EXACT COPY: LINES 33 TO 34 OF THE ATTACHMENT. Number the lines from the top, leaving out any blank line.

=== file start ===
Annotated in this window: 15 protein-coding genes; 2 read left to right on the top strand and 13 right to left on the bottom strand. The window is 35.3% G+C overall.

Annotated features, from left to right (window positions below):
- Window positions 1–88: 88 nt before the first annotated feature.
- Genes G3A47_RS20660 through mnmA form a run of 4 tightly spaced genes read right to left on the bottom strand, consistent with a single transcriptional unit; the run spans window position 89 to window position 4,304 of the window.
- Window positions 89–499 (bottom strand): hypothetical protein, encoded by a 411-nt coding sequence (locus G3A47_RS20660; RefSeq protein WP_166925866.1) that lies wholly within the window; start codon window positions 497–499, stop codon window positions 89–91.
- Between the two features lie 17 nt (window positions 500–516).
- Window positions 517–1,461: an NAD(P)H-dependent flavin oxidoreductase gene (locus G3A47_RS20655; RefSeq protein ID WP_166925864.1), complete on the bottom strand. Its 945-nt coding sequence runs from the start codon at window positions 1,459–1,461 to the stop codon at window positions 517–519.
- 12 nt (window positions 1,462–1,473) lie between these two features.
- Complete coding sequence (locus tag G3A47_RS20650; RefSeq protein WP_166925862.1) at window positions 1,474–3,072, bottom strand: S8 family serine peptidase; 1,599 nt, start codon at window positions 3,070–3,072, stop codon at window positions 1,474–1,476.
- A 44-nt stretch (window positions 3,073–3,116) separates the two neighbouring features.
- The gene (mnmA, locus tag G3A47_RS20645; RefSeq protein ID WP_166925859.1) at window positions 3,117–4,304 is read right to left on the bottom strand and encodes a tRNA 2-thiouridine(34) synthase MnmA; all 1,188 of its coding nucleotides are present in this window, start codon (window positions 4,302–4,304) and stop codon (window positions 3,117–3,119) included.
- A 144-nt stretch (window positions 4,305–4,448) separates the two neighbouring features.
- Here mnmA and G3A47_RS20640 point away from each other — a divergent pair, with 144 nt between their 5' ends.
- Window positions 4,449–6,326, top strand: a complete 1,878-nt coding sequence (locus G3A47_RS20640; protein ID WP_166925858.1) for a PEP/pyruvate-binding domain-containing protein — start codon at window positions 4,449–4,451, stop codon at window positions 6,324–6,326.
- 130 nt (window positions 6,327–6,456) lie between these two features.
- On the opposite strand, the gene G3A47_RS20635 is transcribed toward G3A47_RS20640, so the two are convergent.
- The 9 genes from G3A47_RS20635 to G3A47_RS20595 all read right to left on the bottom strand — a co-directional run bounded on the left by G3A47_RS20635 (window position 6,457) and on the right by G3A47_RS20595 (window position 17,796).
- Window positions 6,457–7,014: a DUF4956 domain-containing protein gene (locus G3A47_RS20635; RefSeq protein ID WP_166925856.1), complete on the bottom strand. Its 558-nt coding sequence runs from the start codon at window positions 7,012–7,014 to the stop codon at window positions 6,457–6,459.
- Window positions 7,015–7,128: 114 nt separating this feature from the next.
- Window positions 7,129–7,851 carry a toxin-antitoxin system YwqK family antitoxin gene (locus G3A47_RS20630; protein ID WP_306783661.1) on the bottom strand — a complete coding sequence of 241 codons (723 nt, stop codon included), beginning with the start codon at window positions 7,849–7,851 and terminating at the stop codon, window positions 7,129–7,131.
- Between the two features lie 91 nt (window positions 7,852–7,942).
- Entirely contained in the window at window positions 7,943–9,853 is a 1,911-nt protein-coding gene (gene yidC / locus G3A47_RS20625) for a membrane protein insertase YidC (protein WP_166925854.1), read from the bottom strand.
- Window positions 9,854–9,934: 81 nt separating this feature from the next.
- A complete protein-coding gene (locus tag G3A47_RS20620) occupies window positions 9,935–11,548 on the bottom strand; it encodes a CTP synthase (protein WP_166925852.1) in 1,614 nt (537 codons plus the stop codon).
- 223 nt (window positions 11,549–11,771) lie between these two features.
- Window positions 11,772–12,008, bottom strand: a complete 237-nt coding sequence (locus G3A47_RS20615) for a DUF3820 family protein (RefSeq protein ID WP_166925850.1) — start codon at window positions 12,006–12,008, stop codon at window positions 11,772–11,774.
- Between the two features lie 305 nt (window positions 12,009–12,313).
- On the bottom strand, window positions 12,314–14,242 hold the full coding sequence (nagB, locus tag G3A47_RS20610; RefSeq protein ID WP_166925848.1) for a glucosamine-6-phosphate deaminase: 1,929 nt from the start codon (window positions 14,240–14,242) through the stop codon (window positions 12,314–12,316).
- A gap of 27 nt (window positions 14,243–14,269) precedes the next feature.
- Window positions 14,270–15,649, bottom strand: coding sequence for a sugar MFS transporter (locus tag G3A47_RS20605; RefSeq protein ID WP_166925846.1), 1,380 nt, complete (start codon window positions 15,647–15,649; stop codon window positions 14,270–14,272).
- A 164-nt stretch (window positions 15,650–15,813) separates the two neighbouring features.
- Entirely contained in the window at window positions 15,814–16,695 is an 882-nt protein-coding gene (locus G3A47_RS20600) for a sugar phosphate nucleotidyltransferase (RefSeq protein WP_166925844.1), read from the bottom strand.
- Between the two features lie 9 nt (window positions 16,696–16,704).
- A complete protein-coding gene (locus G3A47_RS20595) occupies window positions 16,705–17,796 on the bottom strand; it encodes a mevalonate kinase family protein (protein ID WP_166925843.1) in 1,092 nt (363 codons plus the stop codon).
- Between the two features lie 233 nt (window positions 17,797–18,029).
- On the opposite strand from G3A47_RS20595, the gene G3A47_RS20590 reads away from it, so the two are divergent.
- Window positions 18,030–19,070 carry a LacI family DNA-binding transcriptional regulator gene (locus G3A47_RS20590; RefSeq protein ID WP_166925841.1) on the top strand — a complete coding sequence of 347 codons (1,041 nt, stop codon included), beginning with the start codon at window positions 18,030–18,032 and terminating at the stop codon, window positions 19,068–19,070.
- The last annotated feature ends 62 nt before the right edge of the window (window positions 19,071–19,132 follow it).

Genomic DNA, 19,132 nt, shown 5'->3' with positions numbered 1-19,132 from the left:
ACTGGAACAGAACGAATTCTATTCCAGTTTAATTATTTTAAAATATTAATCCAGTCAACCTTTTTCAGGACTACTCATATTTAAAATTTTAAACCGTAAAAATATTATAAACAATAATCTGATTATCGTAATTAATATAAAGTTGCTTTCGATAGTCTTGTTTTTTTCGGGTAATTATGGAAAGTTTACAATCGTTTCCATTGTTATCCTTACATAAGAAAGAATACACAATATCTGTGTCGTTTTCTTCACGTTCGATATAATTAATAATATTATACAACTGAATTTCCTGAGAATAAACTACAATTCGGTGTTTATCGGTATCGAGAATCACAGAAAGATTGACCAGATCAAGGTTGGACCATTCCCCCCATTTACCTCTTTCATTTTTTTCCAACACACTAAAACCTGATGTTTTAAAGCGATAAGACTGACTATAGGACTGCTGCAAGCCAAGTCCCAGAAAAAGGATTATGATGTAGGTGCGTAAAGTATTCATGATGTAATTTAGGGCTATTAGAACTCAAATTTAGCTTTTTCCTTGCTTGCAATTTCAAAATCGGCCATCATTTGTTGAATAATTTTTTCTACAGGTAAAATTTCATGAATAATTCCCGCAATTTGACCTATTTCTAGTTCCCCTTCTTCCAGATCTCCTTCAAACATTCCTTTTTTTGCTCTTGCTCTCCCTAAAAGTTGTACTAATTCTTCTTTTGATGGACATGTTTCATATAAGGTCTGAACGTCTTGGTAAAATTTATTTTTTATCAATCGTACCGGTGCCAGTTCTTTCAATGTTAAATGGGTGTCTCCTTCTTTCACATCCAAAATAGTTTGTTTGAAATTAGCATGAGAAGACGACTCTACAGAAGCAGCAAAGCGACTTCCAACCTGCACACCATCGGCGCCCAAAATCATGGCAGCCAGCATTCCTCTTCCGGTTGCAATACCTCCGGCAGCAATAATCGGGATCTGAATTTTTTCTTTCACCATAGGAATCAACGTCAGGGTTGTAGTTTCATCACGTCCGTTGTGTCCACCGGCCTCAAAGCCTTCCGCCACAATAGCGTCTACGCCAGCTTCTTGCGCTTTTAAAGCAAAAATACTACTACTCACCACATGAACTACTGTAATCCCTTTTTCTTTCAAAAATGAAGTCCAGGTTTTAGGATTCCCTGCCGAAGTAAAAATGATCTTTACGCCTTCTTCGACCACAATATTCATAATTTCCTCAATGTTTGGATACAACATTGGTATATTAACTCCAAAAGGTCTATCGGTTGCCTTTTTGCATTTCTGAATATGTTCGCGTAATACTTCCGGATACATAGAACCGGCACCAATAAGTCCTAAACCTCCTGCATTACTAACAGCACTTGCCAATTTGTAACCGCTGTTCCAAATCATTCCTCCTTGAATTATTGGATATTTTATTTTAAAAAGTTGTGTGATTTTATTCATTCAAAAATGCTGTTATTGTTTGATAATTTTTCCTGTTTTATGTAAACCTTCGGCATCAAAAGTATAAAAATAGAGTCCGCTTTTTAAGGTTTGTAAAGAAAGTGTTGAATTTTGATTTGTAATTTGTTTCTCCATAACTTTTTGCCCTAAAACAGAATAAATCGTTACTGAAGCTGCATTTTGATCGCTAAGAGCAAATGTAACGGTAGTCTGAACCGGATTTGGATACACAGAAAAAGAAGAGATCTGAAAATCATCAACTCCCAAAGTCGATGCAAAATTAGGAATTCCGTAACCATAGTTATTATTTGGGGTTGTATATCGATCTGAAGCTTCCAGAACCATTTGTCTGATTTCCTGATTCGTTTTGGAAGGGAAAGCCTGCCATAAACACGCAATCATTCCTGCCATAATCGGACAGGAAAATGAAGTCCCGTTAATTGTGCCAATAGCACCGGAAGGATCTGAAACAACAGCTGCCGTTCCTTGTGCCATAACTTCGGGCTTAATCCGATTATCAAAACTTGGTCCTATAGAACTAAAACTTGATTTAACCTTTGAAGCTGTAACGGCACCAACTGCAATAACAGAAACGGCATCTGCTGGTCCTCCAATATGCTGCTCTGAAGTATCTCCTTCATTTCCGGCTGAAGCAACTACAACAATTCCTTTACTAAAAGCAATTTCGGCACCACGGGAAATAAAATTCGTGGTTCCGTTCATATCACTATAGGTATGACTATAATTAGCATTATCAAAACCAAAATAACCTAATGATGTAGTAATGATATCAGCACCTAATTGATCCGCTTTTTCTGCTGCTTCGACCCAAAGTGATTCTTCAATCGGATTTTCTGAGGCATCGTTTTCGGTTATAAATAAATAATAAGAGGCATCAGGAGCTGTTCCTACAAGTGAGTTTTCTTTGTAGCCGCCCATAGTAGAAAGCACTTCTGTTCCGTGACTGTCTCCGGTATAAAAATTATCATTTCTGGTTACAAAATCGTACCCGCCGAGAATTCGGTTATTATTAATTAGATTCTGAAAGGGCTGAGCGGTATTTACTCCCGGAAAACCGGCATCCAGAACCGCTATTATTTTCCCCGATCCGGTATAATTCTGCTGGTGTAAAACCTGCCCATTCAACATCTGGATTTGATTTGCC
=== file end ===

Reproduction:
- Between the two features lie 9 nt (window positions 16,696–16,704).
- A complete protein-coding gene (locus G3A47_RS20595) occupies window positions 16,705–17,796 on the bottom strand; it encodes a mevalonate kinase family protein (protein ID WP_166925843.1) in 1,092 nt (363 codons plus the stop codon).